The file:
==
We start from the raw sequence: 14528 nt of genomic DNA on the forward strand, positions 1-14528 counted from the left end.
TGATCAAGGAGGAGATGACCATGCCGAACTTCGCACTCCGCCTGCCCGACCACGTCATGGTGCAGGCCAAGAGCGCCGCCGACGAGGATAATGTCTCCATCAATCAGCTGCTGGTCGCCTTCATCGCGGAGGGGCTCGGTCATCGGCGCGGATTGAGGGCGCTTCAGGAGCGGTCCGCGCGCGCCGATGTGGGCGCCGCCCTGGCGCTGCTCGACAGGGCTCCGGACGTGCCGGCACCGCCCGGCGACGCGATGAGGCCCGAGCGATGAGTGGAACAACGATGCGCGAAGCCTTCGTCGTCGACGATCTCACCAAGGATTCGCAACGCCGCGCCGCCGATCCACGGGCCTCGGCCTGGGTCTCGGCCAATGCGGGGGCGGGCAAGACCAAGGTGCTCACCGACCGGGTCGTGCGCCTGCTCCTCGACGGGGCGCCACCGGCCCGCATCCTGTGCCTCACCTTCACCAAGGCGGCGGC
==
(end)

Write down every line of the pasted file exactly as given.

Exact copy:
We start from the raw sequence: 14528 nt of genomic DNA on the forward strand, positions 1-14528 counted from the left end.
TGATCAAGGAGGAGATGACCATGCCGAACTTCGCACTCCGCCTGCCCGACCACGTCATGGTGCAGGCCAAGAGCGCCGCCGACGAGGATAATGTCTCCATCAATCAGCTGCTGGTCGCCTTCATCGCGGAGGGGCTCGGTCATCGGCGCGGATTGAGGGCGCTTCAGGAGCGGTCCGCGCGCGCCGATGTGGGCGCCGCCCTGGCGCTGCTCGACAGGGCTCCGGACGTGCCGGCACCGCCCGGCGACGCGATGAGGCCCGAGCGATGAGTGGAACAACGATGCGCGAAGCCTTCGTCGTCGACGATCTCACCAAGGATTCGCAACGCCGCGCCGCCGATCCACGGGCCTCGGCCTGGGTCTCGGCCAATGCGGGGGCGGGCAAGACCAAGGTGCTCACCGACCGGGTCGTGCGCCTGCTCCTCGACGGGGCGCCACCGGCCCGCATCCTGTGCCTCACCTTCACCAAGGCGGCGGC